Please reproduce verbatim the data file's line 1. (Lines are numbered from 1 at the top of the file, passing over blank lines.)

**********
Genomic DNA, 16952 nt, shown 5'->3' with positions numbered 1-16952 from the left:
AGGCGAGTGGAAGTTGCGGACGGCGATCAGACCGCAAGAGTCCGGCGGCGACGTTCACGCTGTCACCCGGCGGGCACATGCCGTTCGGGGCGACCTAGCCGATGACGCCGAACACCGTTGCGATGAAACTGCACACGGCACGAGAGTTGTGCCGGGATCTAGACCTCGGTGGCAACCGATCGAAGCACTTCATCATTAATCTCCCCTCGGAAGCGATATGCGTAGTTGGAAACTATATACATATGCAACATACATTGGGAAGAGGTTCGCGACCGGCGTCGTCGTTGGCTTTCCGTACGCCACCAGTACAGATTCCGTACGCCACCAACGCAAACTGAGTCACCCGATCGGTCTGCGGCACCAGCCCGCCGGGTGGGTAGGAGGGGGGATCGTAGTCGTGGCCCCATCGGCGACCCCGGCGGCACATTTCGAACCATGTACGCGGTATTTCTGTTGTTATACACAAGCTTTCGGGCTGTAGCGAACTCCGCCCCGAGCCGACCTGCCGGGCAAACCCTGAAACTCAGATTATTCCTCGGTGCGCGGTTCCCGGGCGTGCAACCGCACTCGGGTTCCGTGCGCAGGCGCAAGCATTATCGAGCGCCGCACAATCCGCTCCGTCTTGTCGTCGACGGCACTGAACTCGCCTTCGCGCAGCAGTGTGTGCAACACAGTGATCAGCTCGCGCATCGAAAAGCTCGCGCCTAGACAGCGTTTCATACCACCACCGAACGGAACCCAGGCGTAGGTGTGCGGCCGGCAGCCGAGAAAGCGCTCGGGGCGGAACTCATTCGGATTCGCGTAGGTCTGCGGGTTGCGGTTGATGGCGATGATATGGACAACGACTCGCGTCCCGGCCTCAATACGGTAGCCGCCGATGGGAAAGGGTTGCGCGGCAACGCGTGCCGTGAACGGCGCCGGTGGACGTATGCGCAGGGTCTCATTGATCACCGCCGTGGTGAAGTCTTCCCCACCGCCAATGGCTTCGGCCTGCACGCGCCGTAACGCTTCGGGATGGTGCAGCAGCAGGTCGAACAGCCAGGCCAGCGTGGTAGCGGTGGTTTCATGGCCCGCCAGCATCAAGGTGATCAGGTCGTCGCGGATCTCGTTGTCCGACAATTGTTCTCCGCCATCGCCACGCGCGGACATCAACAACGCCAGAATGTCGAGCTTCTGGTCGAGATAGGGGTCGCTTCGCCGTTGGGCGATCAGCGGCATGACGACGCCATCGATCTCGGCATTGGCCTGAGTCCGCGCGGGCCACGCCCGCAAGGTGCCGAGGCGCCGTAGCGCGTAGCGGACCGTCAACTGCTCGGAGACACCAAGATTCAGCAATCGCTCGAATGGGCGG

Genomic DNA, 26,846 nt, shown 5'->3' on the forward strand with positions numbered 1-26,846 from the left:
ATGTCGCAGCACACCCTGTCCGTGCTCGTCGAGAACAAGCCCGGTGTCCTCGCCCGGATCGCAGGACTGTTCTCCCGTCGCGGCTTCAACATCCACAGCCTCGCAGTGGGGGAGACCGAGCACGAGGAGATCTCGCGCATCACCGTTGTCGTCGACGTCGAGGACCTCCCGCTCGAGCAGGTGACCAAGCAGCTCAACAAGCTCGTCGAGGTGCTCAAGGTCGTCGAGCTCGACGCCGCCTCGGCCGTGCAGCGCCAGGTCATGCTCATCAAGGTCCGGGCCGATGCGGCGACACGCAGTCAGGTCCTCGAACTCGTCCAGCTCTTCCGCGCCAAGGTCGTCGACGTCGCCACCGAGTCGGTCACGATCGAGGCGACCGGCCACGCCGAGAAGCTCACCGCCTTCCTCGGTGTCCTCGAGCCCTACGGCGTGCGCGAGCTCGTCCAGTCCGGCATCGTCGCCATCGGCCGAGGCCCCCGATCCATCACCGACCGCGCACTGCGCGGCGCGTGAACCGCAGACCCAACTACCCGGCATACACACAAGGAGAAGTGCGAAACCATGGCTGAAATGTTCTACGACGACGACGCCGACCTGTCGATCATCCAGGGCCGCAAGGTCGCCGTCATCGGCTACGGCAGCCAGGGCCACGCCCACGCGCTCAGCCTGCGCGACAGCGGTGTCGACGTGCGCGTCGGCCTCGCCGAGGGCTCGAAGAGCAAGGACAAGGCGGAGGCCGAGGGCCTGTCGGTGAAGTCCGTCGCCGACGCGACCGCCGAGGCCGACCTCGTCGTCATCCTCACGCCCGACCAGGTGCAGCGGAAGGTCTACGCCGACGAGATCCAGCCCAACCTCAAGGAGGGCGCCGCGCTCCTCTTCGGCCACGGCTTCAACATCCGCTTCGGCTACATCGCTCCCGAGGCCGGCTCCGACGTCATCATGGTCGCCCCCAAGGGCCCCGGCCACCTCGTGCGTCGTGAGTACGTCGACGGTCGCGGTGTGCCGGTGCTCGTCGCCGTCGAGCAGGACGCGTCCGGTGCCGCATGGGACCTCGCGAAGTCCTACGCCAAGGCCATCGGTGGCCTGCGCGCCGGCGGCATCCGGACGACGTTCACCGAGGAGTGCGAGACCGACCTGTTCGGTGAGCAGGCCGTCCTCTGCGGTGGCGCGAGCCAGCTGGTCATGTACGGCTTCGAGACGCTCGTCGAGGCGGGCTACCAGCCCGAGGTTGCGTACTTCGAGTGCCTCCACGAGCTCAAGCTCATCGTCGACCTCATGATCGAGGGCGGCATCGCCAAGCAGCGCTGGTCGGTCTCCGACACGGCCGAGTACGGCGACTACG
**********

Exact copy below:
Genomic DNA, 16952 nt, shown 5'->3' with positions numbered 1-16952 from the left: